Are you struggling to grow your Amazon or any other e-commerce business? Are you tired of jumping into decisions based on intuition without fruitful results?
If your answer is yes to either of these questions, this blog is for you. By tracking and monitoring the right Amazon Business KPI’s, you can take your business to new levels of success.
Amazon Business KPI’s: Optimizing Your Sales and Profitability on Amazon and E-commerce Platforms
The e-commerce industry has become apparent and has had a significant impact on businesses and consumers worldwide. As e-commerce or Amazon business owner, you have a fantastic opportunity to tap into this vast audience and generate significant revenue and profitability.
However, succeeding on any e-commerce platform is a challenging feat. You need to understand the platform’s ins and outs, create optimised product listings, and drive traffic to your online store. But how to measure the effectiveness of your online business strategies?
This is where KPIs come in. In this blog, we’ll delve into essential business KPIs you need to track to improve your business’s sales and profitability.
Amazon Business KPI’s: Conversion Rate
Conversion rate is a critical Amazon business KPI that also applies to other e-commerce businesses. It refers to the percentage of visitors to your online store who complete a desired action, such as making a purchase.
Your conversion rate directly impacts your revenue and profitability. To improve your conversion rate, you should focus on optimising your product listings, improving the user experience, or adjusting your pricing strategy.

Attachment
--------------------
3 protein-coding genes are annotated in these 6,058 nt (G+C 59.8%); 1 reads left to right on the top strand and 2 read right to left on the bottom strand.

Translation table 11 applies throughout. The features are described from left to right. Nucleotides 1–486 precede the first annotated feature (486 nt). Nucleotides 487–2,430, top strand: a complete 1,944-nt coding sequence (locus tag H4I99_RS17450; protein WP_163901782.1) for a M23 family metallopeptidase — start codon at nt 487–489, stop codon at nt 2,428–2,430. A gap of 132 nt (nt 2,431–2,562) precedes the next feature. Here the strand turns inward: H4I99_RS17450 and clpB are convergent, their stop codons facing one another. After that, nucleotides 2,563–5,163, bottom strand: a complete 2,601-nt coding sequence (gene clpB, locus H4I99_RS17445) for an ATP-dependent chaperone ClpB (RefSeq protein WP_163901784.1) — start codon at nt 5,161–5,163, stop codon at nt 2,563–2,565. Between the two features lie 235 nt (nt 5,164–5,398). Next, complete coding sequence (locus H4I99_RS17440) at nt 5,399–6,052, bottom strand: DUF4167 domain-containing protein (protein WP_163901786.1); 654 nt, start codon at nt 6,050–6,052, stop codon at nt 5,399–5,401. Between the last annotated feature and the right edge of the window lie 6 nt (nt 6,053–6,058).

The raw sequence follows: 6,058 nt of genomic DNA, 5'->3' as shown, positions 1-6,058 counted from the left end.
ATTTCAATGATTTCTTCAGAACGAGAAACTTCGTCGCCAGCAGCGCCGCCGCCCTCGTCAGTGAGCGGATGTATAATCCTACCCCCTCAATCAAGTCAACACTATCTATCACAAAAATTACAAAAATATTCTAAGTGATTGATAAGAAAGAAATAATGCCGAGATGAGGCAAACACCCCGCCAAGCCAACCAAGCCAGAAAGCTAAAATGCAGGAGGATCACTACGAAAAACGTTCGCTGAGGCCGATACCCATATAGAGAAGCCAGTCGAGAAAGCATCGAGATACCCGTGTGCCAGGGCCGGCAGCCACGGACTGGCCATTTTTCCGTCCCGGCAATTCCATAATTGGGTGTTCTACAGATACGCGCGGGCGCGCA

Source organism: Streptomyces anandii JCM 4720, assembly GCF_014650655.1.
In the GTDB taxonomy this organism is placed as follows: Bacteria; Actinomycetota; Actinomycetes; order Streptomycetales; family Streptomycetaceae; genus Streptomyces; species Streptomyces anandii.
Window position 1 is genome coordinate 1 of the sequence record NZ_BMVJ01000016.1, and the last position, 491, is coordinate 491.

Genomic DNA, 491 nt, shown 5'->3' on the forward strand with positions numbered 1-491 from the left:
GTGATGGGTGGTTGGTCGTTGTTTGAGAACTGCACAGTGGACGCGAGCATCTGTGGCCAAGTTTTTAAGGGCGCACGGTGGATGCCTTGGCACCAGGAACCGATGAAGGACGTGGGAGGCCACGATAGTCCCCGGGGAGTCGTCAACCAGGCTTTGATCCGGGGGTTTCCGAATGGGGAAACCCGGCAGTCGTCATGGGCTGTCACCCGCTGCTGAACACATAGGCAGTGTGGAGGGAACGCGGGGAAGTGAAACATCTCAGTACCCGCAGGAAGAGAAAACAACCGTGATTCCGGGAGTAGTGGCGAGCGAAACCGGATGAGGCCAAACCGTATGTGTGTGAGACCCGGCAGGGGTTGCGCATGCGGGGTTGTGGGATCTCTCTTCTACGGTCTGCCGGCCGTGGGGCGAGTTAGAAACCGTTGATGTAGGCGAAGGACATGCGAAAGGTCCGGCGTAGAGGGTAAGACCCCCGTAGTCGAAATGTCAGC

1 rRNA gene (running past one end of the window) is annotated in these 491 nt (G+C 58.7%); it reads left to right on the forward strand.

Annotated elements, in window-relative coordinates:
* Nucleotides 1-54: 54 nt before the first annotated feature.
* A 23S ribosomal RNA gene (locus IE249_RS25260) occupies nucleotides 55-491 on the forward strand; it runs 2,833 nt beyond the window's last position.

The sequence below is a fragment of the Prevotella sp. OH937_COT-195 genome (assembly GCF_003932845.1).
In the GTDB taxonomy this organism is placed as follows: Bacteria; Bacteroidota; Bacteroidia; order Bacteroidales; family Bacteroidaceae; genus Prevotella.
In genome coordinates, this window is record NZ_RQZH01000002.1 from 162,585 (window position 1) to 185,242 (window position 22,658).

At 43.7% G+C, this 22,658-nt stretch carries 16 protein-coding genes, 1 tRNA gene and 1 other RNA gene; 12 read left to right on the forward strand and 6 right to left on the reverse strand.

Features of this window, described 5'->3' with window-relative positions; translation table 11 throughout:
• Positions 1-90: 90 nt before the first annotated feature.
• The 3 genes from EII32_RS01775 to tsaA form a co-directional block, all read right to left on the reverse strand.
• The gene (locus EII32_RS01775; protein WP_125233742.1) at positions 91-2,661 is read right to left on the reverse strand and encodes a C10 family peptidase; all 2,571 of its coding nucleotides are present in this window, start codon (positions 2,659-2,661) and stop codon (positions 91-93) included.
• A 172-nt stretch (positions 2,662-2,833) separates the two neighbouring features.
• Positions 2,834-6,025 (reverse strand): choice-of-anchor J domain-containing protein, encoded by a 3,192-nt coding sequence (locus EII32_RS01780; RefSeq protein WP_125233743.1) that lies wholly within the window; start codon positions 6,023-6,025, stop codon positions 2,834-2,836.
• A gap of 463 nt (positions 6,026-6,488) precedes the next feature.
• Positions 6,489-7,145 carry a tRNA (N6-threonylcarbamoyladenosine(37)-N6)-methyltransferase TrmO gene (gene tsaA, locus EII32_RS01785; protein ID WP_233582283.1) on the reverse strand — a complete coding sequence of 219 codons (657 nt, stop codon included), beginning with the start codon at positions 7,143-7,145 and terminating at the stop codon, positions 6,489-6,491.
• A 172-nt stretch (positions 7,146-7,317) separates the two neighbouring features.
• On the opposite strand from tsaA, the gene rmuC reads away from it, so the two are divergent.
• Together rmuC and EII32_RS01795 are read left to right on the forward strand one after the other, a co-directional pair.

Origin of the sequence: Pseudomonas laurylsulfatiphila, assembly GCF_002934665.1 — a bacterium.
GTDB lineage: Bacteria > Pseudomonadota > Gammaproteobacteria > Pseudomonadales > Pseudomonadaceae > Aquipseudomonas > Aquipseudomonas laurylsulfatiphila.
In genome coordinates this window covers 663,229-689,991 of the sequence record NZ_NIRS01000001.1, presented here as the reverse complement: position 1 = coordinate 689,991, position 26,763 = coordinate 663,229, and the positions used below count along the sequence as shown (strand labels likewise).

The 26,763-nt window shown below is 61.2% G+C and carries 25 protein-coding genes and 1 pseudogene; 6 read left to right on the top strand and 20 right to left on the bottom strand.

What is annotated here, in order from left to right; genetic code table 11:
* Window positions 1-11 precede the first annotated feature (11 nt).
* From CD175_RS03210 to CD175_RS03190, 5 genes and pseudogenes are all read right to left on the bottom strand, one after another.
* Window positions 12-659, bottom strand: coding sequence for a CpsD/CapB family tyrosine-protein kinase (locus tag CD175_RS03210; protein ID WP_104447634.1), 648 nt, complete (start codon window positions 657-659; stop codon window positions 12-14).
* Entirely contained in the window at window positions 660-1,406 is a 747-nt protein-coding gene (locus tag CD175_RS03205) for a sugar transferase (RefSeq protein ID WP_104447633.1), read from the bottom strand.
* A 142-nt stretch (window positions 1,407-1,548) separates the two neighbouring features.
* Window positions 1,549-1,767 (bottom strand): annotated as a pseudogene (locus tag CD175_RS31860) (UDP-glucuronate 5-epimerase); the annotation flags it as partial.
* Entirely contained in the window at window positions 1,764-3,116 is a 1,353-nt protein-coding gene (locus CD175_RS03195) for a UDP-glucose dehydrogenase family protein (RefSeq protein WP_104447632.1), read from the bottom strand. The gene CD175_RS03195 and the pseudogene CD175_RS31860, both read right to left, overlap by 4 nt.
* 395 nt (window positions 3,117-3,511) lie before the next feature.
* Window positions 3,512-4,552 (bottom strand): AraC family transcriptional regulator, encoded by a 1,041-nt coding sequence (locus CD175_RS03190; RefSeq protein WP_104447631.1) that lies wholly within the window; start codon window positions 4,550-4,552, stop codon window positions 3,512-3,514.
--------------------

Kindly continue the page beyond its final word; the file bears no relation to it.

Amazon Business KPI’s: Average Order Value (AOV)
Average Order Value (AOV) is an essential Amazon business KPI that refers to the average amount of money customers spend on each transaction on your Amazon store. It can also be used for any other online business platform.
Increasing your AOV can help boost your revenue and profitability on the platform without necessarily attracting more customers. You may need to offer or cross-sells, bundle products together, or offer free shipping above a certain threshold to do that.
Amazon Business KPI’s: Customer Acquisition Cost (CAC)
Customer Acquisition Cost (CAC) is another crucial KPI that refers to the money you spend on marketing and advertising to acquire a new customer on the platform.
Tracking your CAC can help you determine the effectiveness of your marketing campaigns and whether they are delivering a positive return on investment (ROI).
To lower your CAC, you may need to optimise your targeting and ad spending, improve your product offerings, or improve your customer service.
Amazon Business KPI’s: Gross Profit Margin
Another Amazon business KPI that can also be applied to other e-commerce businesses is the gross profit margin. It is the percentage of revenue you make after paying for the direct cost (cost of goods sold).
It is an important KPI for any business because it indicates the profitability of your products. You want to aim for a high gross profit margin since it means that your business generates more revenue than it spends on producing or purchasing and delivering products.
You can negotiate better deals with suppliers, optimise your pricing strategy, and reduce operational costs to improve your gross profit margin.
Amazon Business KPI’s: Inventory Turnover
Inventory turnover is an Amazon business KPI that measures the number of times your business sells and replaces its inventory within a specific period, typically a year. Inventory turnover applies to any other businesses, whether online or physical in nature.